The requirement of demonstrating new, different or changed circumstances which we applied in Mary R. is at the heart of Code of Civil Procedure section 1008.  (See Code Civ. Proc., § 1008, subds. (a), (b);  Morite of California v. Superior Court, supra, 19 Cal.App.4th at pp. 491-492, 23 Cal.Rptr.2d 666;  Mink v. Superior Court (1992) 2 Cal.App.4th 1338, 1342, 4 Cal.Rptr.2d 195;  Glade v. Glade (1995) 38 Cal.App.4th 1441, 1457, 45 Cal.Rptr.2d 695.)   Indeed, in its latest amendments to Code of Civil Procedure section 1008, the Legislature emphasized its intention that no motion to reconsider a previous order, whether it is interim or final, “may be heard unless the motion is based on new or different facts, circumstances, or law.”  (Stats.1992, ch. 460, § 1(c).)

 Thus, we conclude that a person seeking to vacate a sealing order which is no longer subject to direct review may do so by making a motion under section 1008, subdivision (a), and showing some new or different fact, circumstance or law justifying vacation of the existing order.4  (See Mary R., supra, 149 Cal.App.3d at p. 317, 196 Cal.Rptr. 871, and Armstrong, supra, 232 Cal.App.3d at pp. 1069-1070, 283 Cal.Rptr. 917;  see also Morite of California v. Superior Court, supra, 19 Cal.App.4th at pp. 490-492, 23 Cal.Rptr.2d 666;  Stats.1992, ch. 460, § 1(c).)   The motion must be heard by the trial judge who entered the sealing order (Armstrong, supra, 232 Cal.App.3d at p. 1069, 283 Cal.Rptr. 917) and the moving party must present an explanation for the failure to bring such information to the court's attention earlier.  (Code Civ. Proc., § 1008, subd. (a).)  These requirements  are not unduly burdensome.   As we have noted, in most instances a member of the public seeking access to sealed court records will not have been a party to the action in which the order was entered.   Thus, most members of the public will have little if any difficulty explaining their failure to act at the time the court was asked to seal the records.   Importantly, under Code of Civil Procedure section 1008, subdivision (a), as amended in 1992, the 10-day period in which to bring a motion to reconsider does not commence until service of the order on the moving party.5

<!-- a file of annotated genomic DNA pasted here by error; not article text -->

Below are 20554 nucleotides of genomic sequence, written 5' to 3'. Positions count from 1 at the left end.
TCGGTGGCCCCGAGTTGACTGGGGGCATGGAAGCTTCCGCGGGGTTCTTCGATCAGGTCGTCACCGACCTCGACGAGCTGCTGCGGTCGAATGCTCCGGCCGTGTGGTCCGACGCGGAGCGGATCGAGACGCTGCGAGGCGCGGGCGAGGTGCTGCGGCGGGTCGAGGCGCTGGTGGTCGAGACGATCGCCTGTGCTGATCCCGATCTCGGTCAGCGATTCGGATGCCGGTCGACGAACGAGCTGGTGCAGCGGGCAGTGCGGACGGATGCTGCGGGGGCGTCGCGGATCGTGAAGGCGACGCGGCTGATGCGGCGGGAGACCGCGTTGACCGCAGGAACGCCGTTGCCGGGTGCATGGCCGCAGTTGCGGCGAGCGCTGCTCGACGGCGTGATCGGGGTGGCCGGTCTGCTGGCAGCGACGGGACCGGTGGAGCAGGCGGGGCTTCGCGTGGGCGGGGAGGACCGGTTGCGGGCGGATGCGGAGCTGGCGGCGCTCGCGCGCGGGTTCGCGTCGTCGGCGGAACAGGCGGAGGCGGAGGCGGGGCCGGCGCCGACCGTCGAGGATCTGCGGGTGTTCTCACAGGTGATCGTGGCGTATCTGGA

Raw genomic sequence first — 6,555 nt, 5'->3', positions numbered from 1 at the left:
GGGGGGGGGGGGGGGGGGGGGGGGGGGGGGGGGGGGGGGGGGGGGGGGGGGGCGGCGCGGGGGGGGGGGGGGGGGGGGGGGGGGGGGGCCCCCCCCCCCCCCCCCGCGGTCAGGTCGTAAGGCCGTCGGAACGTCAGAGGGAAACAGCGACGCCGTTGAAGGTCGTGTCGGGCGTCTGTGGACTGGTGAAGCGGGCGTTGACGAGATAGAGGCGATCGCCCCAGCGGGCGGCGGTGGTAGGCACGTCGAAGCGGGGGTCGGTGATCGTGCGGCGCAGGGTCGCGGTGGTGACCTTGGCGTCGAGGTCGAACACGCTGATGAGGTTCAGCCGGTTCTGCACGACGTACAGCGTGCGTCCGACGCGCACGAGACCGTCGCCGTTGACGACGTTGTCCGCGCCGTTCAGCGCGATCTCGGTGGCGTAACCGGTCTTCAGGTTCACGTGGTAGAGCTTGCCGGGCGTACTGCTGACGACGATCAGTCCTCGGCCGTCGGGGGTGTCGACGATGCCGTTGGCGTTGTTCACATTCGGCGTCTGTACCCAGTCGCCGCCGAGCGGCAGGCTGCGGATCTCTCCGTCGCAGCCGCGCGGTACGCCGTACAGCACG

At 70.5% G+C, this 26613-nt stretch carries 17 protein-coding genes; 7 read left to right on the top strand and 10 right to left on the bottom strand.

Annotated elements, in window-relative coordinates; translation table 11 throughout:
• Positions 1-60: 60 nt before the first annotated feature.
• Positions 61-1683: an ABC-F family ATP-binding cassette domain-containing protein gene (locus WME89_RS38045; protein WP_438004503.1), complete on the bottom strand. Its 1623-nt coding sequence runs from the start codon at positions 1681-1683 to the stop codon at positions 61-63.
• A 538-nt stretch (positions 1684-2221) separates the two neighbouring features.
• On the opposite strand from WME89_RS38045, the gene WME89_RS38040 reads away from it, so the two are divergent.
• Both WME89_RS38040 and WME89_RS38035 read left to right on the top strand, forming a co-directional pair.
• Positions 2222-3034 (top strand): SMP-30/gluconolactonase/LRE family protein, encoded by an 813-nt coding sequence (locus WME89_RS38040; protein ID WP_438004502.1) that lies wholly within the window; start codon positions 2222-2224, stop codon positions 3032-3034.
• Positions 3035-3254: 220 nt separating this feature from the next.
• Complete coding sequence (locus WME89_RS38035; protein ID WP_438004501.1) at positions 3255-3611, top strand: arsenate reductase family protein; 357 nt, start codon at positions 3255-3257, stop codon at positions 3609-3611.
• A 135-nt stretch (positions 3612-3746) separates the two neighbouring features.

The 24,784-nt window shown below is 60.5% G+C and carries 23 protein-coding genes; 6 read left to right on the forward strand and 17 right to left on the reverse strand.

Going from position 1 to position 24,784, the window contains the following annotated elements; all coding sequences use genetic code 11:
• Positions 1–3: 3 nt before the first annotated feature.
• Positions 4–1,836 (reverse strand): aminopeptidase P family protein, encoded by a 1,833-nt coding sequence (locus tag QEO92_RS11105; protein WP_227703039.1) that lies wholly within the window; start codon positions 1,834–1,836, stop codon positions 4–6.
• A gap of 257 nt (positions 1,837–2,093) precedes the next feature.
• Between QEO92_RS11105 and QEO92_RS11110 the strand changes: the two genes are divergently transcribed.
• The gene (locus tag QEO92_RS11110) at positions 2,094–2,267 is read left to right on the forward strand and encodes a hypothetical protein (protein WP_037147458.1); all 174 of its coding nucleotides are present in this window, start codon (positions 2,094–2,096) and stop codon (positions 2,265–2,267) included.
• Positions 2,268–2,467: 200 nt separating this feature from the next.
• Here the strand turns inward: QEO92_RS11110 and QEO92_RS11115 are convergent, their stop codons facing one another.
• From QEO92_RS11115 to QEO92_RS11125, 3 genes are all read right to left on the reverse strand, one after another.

C. Copley's Motion